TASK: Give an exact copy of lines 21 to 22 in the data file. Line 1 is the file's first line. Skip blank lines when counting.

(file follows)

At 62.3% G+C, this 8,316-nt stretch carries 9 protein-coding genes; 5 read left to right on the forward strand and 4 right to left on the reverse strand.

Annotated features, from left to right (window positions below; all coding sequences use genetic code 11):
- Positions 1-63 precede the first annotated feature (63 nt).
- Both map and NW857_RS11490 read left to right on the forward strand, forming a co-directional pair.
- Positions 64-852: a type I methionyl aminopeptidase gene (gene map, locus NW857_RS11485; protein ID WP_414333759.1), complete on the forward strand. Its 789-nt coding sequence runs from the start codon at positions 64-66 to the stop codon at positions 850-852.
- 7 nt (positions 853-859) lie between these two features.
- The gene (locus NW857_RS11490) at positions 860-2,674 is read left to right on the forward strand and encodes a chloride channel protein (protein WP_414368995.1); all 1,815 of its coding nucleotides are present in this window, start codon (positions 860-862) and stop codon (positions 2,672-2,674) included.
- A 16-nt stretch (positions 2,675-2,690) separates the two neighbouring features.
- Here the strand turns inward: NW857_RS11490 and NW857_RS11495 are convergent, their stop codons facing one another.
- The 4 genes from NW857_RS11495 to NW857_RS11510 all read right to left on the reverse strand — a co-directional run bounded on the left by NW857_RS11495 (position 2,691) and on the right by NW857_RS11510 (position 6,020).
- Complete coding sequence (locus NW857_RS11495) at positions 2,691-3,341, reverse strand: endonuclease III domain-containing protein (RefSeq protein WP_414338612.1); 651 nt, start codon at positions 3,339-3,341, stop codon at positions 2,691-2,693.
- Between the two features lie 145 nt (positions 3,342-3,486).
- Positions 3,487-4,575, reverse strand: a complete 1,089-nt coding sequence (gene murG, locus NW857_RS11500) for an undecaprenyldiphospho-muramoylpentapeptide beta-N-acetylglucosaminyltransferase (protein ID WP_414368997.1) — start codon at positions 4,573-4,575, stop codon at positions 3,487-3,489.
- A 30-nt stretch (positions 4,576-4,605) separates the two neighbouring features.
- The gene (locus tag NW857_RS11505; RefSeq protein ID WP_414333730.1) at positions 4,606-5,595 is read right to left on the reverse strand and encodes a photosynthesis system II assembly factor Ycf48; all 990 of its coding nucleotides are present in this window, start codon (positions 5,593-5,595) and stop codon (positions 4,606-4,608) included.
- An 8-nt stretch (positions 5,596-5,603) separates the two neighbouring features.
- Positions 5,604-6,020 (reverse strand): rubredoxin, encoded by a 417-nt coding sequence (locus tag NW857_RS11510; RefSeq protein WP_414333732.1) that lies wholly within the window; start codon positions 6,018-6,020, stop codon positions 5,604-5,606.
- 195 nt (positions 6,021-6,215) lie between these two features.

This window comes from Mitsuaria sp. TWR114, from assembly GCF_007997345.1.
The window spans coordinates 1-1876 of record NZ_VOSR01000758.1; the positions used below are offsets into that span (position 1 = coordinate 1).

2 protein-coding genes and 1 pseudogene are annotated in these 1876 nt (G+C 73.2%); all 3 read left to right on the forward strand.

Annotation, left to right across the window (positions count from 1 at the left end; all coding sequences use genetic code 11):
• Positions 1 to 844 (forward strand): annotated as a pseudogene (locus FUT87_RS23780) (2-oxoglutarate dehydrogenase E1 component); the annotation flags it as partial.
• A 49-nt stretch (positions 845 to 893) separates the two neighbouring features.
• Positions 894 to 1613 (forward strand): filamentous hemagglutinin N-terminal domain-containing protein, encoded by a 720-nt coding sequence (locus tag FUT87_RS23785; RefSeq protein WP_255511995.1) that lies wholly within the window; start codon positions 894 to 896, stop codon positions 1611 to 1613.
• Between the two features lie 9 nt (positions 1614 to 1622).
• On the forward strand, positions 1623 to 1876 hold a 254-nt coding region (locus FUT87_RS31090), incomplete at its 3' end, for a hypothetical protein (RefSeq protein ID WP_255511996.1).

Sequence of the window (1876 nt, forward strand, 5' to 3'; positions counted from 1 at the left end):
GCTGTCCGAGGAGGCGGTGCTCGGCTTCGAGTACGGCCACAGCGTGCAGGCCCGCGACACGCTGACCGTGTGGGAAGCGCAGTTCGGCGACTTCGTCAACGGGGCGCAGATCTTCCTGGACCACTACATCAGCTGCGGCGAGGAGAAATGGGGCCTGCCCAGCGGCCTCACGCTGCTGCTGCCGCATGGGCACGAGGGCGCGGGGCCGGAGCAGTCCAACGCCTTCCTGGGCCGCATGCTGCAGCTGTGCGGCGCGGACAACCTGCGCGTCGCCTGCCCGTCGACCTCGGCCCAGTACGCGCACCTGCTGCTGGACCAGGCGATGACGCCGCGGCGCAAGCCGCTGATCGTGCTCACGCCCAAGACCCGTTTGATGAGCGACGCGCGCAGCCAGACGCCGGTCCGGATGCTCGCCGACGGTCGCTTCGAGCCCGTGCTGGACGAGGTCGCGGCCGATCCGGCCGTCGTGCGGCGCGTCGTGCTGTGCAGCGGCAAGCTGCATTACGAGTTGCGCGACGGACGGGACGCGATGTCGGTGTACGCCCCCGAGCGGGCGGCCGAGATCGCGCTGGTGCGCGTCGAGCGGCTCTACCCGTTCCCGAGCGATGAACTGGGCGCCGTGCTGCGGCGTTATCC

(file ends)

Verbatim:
2 protein-coding genes and 1 pseudogene are annotated in these 1876 nt (G+C 73.2%); all 3 read left to right on the forward strand.

Annotation, left to right across the window (positions count from 1 at the left end; all coding sequences use genetic code 11):